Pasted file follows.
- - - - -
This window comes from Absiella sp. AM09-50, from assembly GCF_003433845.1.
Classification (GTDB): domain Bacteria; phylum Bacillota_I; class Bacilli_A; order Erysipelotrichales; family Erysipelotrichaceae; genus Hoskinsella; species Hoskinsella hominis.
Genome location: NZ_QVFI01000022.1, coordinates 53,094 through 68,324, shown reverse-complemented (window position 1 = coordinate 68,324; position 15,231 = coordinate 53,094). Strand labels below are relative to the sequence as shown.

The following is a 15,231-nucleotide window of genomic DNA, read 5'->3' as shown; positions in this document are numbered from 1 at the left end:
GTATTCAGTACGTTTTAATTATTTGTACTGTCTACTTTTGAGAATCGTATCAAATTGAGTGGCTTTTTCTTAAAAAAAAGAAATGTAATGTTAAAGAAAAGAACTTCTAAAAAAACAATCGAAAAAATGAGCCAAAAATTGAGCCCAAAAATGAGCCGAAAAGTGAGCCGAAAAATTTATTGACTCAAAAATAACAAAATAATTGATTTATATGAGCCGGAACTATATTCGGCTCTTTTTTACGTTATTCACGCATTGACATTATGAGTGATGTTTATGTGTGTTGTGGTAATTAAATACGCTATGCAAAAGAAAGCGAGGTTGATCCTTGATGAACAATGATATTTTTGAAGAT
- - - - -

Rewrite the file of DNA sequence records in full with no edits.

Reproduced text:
This window comes from Absiella sp. AM09-50, from assembly GCF_003433845.1.
Classification (GTDB): domain Bacteria; phylum Bacillota_I; class Bacilli_A; order Erysipelotrichales; family Erysipelotrichaceae; genus Hoskinsella; species Hoskinsella hominis.
Genome location: NZ_QVFI01000022.1, coordinates 53,094 through 68,324, shown reverse-complemented (window position 1 = coordinate 68,324; position 15,231 = coordinate 53,094). Strand labels below are relative to the sequence as shown.

The following is a 15,231-nucleotide window of genomic DNA, read 5'->3' as shown; positions in this document are numbered from 1 at the left end:
GTATTCAGTACGTTTTAATTATTTGTACTGTCTACTTTTGAGAATCGTATCAAATTGAGTGGCTTTTTCTTAAAAAAAAGAAATGTAATGTTAAAGAAAAGAACTTCTAAAAAAACAATCGAAAAAATGAGCCAAAAATTGAGCCCAAAAATGAGCCGAAAAGTGAGCCGAAAAATTTATTGACTCAAAAATAACAAAATAATTGATTTATATGAGCCGGAACTATATTCGGCTCTTTTTTACGTTATTCACGCATTGACATTATGAGTGATGTTTATGTGTGTTGTGGTAATTAAATACGCTATGCAAAAGAAAGCGAGGTTGATCCTTGATGAACAATGATATTTTTGAAGAT